The Imitation Game tells the true story of a tortured genius [Review]

The Imitation Game tells the true story of a tortured genius [Review]

Norwegian director Morten Tyldum's gripping debut English movie, The Imitation Game, documents the life of unsung hero Alan Turing (Benedict Cumberbatch). A mathematician known as the father of the computer, he also helped the Allies win the second world war by breaking the secret Nazi "Enigma" code.

Tyldum's skilful storytelling keeps audiences on the edge of their seats, even though we know Turing will succeed and how his life will end.

The film spans three time periods, showing Turing as a boy, during the war, and later, when all records of his contributions were deleted because of the mission's top-secret nature.

Cumberbatch is at his best here, portraying Turing as a direct and supremely confident man with a traumatic past. He might be able to decode Enigma, but he has trouble understanding the basic codes of social interaction.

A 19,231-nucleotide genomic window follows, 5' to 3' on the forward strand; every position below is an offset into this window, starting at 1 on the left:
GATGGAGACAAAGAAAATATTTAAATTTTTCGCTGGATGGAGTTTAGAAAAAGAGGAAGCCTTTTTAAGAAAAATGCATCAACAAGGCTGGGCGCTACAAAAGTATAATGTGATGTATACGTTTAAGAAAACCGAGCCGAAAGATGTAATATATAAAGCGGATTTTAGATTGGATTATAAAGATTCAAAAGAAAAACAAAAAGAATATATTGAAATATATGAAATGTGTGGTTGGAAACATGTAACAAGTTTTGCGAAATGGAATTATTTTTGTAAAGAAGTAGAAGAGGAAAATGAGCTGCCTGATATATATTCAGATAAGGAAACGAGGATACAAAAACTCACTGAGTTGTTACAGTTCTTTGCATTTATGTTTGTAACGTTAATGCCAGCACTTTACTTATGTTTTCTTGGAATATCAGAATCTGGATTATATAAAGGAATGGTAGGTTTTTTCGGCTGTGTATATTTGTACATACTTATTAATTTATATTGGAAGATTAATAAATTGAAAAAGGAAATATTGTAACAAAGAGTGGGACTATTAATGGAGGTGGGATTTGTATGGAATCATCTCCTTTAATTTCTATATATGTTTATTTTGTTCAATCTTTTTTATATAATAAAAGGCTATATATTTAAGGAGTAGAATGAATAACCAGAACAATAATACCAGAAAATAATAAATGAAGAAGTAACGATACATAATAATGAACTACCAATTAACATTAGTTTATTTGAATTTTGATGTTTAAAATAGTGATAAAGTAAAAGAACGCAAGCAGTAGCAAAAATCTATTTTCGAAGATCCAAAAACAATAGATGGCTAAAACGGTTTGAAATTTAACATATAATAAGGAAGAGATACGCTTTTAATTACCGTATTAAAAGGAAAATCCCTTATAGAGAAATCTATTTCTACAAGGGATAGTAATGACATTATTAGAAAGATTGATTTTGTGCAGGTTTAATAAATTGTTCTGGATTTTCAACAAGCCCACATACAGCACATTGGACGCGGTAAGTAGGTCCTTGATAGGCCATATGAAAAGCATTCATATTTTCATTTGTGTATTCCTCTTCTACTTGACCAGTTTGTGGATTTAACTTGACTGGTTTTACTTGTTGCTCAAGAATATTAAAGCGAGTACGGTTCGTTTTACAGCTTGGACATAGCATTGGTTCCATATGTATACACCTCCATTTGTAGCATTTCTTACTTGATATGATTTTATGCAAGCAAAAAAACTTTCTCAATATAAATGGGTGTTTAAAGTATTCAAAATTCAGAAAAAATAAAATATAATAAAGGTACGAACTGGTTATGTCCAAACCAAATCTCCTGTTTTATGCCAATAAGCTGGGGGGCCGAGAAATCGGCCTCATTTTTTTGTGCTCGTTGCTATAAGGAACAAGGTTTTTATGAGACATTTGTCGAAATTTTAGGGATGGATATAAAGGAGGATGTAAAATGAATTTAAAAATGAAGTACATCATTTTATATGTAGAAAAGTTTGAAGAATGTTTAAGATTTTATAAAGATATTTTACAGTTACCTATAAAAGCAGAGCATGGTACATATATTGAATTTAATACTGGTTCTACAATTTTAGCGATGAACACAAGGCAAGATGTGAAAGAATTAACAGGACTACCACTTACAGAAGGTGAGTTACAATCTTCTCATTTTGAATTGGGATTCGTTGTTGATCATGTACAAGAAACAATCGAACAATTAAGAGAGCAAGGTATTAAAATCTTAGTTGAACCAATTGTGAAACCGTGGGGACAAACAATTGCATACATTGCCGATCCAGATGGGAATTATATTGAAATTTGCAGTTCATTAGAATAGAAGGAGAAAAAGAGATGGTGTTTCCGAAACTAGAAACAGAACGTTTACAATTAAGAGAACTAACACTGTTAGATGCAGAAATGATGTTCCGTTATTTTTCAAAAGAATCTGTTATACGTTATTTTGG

Cumberbatch's rawness tears at the heart, as does the portrayal of society's mistreatment of him.

Keira Knightley also shows she's back in the game as Joan Clarke, bringing a much-needed positive energy to the film.


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This article appeared in the Young Post print edition as
Portrait of a tortured genius


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